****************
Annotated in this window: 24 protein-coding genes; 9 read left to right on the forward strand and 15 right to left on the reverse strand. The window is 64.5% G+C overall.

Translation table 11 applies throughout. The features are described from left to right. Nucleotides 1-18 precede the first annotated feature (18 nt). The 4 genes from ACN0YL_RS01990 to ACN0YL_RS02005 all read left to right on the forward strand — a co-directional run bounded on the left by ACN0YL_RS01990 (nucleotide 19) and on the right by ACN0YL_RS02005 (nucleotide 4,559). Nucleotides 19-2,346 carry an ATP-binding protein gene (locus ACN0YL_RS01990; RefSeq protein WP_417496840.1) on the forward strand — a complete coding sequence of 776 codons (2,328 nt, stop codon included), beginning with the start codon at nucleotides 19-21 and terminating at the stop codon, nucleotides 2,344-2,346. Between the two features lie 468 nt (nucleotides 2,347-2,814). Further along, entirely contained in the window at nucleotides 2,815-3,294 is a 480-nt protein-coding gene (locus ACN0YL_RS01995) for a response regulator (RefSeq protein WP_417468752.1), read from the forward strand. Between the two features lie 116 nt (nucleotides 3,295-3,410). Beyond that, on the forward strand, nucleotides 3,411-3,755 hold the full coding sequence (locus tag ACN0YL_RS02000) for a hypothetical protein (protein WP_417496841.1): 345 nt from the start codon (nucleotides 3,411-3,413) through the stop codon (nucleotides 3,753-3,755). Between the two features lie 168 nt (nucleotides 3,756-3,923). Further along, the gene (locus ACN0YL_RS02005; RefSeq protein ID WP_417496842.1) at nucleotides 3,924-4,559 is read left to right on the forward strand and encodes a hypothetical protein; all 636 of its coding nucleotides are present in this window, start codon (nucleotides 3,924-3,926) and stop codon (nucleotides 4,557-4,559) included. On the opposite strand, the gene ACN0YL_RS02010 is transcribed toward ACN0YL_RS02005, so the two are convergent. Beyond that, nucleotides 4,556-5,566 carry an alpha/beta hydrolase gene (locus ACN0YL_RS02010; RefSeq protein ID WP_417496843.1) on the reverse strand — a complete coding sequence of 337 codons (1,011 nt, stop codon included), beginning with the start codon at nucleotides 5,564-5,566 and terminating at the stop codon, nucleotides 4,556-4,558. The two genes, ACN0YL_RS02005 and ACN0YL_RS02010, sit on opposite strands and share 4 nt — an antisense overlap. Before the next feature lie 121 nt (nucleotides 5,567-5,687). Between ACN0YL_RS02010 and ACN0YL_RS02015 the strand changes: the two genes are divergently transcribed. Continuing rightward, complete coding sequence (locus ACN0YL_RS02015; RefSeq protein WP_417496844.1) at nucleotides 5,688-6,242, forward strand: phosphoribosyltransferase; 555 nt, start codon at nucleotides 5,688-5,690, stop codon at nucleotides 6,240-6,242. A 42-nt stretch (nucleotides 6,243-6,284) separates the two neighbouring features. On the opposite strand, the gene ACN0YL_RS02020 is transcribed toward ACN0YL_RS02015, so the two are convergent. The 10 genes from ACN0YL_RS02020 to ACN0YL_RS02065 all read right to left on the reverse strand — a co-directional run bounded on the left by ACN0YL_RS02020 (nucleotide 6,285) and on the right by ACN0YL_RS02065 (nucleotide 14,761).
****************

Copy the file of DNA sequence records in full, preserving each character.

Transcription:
Annotated in this window: 24 protein-coding genes; 9 read left to right on the forward strand and 15 right to left on the reverse strand. The window is 64.5% G+C overall.

Translation table 11 applies throughout. The features are described from left to right. Nucleotides 1-18 precede the first annotated feature (18 nt). The 4 genes from ACN0YL_RS01990 to ACN0YL_RS02005 all read left to right on the forward strand — a co-directional run bounded on the left by ACN0YL_RS01990 (nucleotide 19) and on the right by ACN0YL_RS02005 (nucleotide 4,559). Nucleotides 19-2,346 carry an ATP-binding protein gene (locus ACN0YL_RS01990; RefSeq protein WP_417496840.1) on the forward strand — a complete coding sequence of 776 codons (2,328 nt, stop codon included), beginning with the start codon at nucleotides 19-21 and terminating at the stop codon, nucleotides 2,344-2,346. Between the two features lie 468 nt (nucleotides 2,347-2,814). Further along, entirely contained in the window at nucleotides 2,815-3,294 is a 480-nt protein-coding gene (locus ACN0YL_RS01995) for a response regulator (RefSeq protein WP_417468752.1), read from the forward strand. Between the two features lie 116 nt (nucleotides 3,295-3,410). Beyond that, on the forward strand, nucleotides 3,411-3,755 hold the full coding sequence (locus tag ACN0YL_RS02000) for a hypothetical protein (protein WP_417496841.1): 345 nt from the start codon (nucleotides 3,411-3,413) through the stop codon (nucleotides 3,753-3,755). Between the two features lie 168 nt (nucleotides 3,756-3,923). Further along, the gene (locus ACN0YL_RS02005; RefSeq protein ID WP_417496842.1) at nucleotides 3,924-4,559 is read left to right on the forward strand and encodes a hypothetical protein; all 636 of its coding nucleotides are present in this window, start codon (nucleotides 3,924-3,926) and stop codon (nucleotides 4,557-4,559) included. On the opposite strand, the gene ACN0YL_RS02010 is transcribed toward ACN0YL_RS02005, so the two are convergent. Beyond that, nucleotides 4,556-5,566 carry an alpha/beta hydrolase gene (locus ACN0YL_RS02010; RefSeq protein ID WP_417496843.1) on the reverse strand — a complete coding sequence of 337 codons (1,011 nt, stop codon included), beginning with the start codon at nucleotides 5,564-5,566 and terminating at the stop codon, nucleotides 4,556-4,558. The two genes, ACN0YL_RS02005 and ACN0YL_RS02010, sit on opposite strands and share 4 nt — an antisense overlap. Before the next feature lie 121 nt (nucleotides 5,567-5,687). Between ACN0YL_RS02010 and ACN0YL_RS02015 the strand changes: the two genes are divergently transcribed. Continuing rightward, complete coding sequence (locus ACN0YL_RS02015; RefSeq protein WP_417496844.1) at nucleotides 5,688-6,242, forward strand: phosphoribosyltransferase; 555 nt, start codon at nucleotides 5,688-5,690, stop codon at nucleotides 6,240-6,242. A 42-nt stretch (nucleotides 6,243-6,284) separates the two neighbouring features. On the opposite strand, the gene ACN0YL_RS02020 is transcribed toward ACN0YL_RS02015, so the two are convergent. The 10 genes from ACN0YL_RS02020 to ACN0YL_RS02065 all read right to left on the reverse strand — a co-directional run bounded on the left by ACN0YL_RS02020 (nucleotide 6,285) and on the right by ACN0YL_RS02065 (nucleotide 14,761).